Aliquoting on the centrifugal microfluidic platform based on centrifugo-pneumatic valves
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We present a new method for aliquoting liquids on the centrifugal microfluidic platform. Aliquoting is an essential unit operation to perform multiple parallel assays (“geometric multiplexing”) from one individual sample, such as genotyping by real-time polymerase chain reactions (PCR), or homogeneous immunoassay panels. Our method is a two-stage process with an initial metering phase and a subsequent transport phase initiated by switching a centrifugo-pneumatic valve. The method enables aliquoting liquids into completely separated reaction cavities. It includes precise metering that is independent on the volume of pre-stored reagents in the receiving cavities. It further excludes any cross-contamination between the receiving cavities. We characterized the performance for prototypes fabricated by three different technologies: micro-milling, thermoforming of foils, and injection molding. An initial volume of ~90 μl was split into 8 aliquots of 10 μl volume each plus a waste reservoir on a thermoformed foil disk resulting in a coefficient of variation (CV) of the metered volumes of 3.6%. A similar volume of ~105 μl was split into 16 aliquots of 6 μl volume each on micro-milled and injection-molded disks and the corresponding CVs were 2.8 and 2.2%, respectively. Thus, the compatibility of the novel aliquoting structure to the aforementioned prototyping and production technologies is demonstrated. Additionally, the important question of achievable volume precision of the aliquoting structure with respect to the production tolerances inherent to each of these production technologies is addressed experimentally and theoretically. The new method is amenable to low cost mass production, since it does not require any post-replication surface modifications like hydrophobic patches.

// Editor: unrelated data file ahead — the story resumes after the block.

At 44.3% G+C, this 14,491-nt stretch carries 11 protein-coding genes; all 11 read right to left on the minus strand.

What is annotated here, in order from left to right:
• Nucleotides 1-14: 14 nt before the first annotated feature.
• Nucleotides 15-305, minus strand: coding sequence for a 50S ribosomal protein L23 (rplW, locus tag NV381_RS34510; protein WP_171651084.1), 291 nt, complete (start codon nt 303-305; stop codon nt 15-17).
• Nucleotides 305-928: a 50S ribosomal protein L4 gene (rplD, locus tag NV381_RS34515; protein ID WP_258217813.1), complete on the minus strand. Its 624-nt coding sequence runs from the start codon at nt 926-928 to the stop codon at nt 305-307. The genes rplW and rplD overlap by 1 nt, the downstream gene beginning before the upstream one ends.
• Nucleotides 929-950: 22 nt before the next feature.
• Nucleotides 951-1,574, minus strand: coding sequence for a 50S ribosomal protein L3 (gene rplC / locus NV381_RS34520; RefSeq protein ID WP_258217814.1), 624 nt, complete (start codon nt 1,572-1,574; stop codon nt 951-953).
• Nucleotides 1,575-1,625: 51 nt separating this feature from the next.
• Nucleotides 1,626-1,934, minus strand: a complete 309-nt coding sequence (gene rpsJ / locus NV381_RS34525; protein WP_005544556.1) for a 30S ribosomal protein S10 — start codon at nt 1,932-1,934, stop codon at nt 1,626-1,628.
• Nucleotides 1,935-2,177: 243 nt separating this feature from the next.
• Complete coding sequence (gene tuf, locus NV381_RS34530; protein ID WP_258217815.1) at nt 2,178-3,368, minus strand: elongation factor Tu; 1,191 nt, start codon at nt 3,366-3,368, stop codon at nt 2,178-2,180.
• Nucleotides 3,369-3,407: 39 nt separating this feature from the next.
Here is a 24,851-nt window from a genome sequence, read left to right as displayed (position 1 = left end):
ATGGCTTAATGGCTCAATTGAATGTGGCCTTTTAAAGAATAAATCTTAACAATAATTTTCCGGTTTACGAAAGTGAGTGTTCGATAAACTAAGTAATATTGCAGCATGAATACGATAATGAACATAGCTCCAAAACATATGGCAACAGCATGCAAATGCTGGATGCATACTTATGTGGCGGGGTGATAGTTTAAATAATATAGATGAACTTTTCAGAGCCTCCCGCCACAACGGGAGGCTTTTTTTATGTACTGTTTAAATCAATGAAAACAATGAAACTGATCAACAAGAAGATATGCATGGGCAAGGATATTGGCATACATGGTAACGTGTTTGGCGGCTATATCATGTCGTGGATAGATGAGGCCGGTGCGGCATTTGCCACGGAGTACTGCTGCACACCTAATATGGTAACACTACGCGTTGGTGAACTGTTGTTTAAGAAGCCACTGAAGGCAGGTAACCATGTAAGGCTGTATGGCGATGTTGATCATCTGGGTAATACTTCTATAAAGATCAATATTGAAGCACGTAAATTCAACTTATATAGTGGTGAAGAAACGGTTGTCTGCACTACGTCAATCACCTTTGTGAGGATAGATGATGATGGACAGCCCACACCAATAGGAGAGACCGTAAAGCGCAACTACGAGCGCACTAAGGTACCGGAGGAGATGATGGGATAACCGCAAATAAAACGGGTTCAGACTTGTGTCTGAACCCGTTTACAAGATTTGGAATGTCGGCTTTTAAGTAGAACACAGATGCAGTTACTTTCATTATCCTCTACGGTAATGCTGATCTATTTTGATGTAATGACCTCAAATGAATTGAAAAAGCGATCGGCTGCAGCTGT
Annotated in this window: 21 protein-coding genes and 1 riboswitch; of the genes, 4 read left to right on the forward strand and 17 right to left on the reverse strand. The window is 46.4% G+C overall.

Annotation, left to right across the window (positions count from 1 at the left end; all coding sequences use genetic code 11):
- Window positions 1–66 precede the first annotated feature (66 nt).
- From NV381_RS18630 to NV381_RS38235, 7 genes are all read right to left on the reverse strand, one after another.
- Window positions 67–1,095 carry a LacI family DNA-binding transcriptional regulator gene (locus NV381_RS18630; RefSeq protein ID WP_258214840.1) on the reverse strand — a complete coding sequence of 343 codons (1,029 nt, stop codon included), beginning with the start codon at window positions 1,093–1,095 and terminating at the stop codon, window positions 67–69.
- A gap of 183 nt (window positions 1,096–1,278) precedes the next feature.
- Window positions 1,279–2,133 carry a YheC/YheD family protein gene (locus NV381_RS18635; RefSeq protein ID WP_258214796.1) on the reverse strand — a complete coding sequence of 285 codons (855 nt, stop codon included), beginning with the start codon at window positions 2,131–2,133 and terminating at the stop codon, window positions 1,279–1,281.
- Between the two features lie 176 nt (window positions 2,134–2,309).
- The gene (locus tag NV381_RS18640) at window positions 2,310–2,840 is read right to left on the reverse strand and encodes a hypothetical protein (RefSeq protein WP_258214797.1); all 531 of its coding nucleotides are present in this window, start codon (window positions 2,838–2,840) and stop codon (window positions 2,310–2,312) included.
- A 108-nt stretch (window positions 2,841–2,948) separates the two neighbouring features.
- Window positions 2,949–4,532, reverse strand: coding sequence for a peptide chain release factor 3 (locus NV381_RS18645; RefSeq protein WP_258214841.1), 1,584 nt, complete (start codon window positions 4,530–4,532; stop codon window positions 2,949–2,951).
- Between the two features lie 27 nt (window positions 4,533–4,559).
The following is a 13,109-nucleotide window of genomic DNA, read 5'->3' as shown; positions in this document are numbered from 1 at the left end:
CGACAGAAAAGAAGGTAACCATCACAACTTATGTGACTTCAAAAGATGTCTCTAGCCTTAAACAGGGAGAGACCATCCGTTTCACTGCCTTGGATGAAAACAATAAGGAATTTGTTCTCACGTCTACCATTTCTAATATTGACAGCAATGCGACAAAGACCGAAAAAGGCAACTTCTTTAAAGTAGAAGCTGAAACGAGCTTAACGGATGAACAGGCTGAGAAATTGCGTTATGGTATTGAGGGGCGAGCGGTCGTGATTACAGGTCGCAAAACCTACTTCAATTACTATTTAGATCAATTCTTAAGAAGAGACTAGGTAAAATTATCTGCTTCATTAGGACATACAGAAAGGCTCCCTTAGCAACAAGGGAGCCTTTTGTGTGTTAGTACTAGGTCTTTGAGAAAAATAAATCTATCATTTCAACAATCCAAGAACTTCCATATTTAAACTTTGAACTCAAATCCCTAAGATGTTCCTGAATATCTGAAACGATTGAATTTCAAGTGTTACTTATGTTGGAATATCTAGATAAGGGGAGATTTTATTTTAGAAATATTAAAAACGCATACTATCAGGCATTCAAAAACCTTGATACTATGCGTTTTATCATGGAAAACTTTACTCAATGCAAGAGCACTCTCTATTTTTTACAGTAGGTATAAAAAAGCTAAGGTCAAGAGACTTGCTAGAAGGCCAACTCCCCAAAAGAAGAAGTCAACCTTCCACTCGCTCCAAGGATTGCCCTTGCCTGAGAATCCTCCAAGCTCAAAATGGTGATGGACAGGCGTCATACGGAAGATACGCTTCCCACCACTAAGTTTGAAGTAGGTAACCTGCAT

KeywordsLab-on-a-chip Centrifugal microfluidics Aliquoting Multiplexing PCR Pneumatic
The authors gratefully acknowledge financial support by the German Federal Ministry of Education and Research (project Zentrilab, grant No. 16SV2347). Part of this work was funded by the Federal Ministry of Education and Research (BMBF) under the Research Programme for Civil Security of the German Federal Government as part of the High-Tech Strategy for Germany (project SONDE, grant No. 3N10116). The authors also gratefully acknowledge financial support by the European Union (project MagRSA, contract No. 037957).
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